Monday, May 17, 2010

Adventures in Chicago

I have just returned from an art-packed trip to Chicago for the opening of "A New Angle: Portrait Group Show," at the Schneider Gallery, where two of my triptychs are on display along with work by Jennifer Greenburg, Ursula Sokolowska, and Jowhara AlSaud.

The opening was absolutely wonderful, and I got the chance to meet Ursula Sokolowska and Jennifer Greenburg in person, though sadly Jowhara AlSaud wasn't able to make it. I was also thrilled to meet Martha Schneider, the gallery's Director, and Jennifer DeCarlo, the Assistant Director, after many months of friendly e-mail exchanges. I also had the great privilege of meeting Dawoud Bey, whose work I greatly admire. Below are photos from the show and opening as well as photographs of each artist's work.

Outside of the gallery

My two photographs

Me at the gallery

Ursula Sokolowska's photographs

Jowhara AlSaud's photographs

Jennifer Greenburg's photographs

Me and Anna at the opening

Jennifer and I at the opening

Me and Martha at the opening

Ursula talking with guests



Kevin Malella, a photographer represented by the Schneider Gallery, at the opening

I had been so busy preparing for this show that I hadn't given a great deal of thought to just how much there is to see in Chicago. I visited the Field Museum, the Shedd Aquarium, and saw Anish Kapoor's "Cloud Gate" in Millennium Park. I was amazed by how much public sculpture there is around the city, especially around the park and loop area. Below are a few images from Cloud Gate as well as another shot taken in the park.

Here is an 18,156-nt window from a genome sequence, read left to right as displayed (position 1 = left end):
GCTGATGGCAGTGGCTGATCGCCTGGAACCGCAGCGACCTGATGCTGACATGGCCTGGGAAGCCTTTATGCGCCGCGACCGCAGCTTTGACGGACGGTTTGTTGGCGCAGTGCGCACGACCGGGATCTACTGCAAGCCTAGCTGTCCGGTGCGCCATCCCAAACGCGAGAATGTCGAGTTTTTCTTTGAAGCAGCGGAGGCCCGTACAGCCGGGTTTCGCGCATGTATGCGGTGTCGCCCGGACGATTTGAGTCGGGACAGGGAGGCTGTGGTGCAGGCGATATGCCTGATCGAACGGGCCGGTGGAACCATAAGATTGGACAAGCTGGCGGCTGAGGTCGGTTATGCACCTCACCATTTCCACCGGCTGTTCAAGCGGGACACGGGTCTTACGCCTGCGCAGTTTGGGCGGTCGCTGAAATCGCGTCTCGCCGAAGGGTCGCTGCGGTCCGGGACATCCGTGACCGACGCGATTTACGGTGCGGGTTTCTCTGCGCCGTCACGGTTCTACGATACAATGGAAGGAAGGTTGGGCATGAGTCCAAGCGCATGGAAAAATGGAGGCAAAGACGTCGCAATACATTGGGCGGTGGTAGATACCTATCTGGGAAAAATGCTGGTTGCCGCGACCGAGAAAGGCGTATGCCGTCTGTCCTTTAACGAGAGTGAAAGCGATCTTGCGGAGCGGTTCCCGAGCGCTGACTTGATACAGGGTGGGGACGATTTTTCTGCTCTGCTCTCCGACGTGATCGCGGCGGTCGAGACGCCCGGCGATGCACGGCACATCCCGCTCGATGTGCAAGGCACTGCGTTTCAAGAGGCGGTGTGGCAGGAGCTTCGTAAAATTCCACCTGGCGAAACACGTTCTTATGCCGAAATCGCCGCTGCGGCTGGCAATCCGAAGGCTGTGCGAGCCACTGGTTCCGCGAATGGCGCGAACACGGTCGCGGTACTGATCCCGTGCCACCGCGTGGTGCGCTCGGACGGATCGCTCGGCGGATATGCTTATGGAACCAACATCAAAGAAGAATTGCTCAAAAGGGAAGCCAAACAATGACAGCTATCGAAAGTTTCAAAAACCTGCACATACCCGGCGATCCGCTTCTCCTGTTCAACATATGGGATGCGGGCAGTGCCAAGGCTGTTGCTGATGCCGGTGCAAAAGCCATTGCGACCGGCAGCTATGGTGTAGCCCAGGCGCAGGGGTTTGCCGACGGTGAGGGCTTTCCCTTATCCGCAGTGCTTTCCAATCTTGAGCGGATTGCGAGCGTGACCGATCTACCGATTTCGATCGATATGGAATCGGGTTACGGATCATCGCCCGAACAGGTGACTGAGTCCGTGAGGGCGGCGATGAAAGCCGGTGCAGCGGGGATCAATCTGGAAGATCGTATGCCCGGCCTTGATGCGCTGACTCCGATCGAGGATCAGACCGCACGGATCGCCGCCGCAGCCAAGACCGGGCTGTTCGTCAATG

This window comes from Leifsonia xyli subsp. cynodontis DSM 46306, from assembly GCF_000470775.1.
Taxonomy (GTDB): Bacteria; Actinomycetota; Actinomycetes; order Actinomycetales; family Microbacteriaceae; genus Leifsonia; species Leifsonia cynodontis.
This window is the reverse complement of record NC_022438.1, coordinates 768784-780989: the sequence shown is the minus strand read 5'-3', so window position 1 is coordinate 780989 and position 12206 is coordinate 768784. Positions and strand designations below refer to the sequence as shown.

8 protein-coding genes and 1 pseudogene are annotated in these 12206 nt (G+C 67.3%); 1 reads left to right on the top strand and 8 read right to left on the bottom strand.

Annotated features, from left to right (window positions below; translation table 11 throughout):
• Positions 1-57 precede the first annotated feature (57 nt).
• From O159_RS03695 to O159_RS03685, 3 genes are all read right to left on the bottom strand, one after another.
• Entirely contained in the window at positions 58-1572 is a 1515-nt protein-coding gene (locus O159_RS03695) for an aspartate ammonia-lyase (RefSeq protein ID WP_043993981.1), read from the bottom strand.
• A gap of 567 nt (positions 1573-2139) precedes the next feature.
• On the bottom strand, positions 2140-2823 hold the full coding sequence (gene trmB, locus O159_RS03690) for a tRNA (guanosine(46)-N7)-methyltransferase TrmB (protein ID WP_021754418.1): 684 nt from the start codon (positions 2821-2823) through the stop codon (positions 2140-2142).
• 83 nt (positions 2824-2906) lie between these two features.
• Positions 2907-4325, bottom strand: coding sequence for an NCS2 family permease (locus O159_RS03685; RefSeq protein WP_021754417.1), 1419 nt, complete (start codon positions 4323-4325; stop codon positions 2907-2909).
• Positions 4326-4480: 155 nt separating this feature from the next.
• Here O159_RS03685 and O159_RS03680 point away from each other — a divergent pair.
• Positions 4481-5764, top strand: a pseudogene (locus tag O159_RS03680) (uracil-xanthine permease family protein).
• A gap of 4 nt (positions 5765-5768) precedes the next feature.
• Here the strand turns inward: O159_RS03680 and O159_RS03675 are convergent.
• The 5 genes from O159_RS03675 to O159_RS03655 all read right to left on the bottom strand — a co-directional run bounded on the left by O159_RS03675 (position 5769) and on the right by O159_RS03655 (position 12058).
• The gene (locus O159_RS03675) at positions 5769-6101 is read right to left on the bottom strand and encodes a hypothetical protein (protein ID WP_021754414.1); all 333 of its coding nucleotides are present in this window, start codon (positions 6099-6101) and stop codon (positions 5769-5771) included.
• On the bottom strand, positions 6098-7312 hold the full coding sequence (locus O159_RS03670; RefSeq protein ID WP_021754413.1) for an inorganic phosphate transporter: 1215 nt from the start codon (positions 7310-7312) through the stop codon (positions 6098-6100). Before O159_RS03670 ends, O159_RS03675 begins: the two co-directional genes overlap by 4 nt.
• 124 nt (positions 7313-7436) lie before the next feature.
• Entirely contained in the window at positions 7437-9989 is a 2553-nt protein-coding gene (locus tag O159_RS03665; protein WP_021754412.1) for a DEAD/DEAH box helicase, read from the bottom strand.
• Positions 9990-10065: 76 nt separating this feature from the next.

One highlight was visiting Columbia College and the Museum of Contemporary Photography. The school and museum both seem to be amazing places with a lot of great energy. At the museum, I saw Sarah Pickering's exhibition "Incident Control," which I found fascinating. I'm not scared of many things, but I am afraid of fire. Sarah's images are frightening, but my reaction to them was mixed and complicated, knowing that the fires were set intentionally for the purpose of study. Or, in the case of the explosion images, knowing that the bombs were dropped intentionally and presumably, safely. Her images of constructed cities built to train the British Police Service are equally as alarming, both in their sense of fake reality as well as their heavily imbued sense of class and socio-economic status. The museum's website says the following about Sarah's work:

"Ultimately Pickering’s photographs raise questions about the efficacy of preparedness and hint at the psychological effort needed to combat and recover from trauma—the struggle to live with the anxiety that can accompany security."

There was also an exhibit by artists Geissler/Sann called "The Real Estate," where the artists photographed foreclosed homes around Chicago, which I found intellectually interesting but not as emotionally moving.

Another major highlight was visiting the Art Institute of Chicago, where I saw the William Eggleston show as well as a great deal of the permanent collection. There was also a wonderful photography exhibit called "In the vernacular," which "presents the work of artists who chose instead to strategically use photography’s everyday forms as a source of inspiration, consciously appropriating, reworking, and interrogating the aesthetics, content, and means of distribution associated with vernacular photography. Photographs by Walker Evans, Andy Warhol, Lee Friedlander, Cindy Sherman, Martin Parr, Nikki S. Lee, and others represented in the Art Institute’s permanent collection challenge us to reevaluate the impact, value, and status of the photographs we encounter in our daily lives." (description taken from the museum's website)

And, I couldn't resist snapping a photo of these wonderful paintings:








At the Art Institute of Chicago

All in all, it was a fantastic trip full of art! I'm looking forward to going back to Chicago again soon.

1 comment:

  1. Congrats Jess! Sounds like a great experience.

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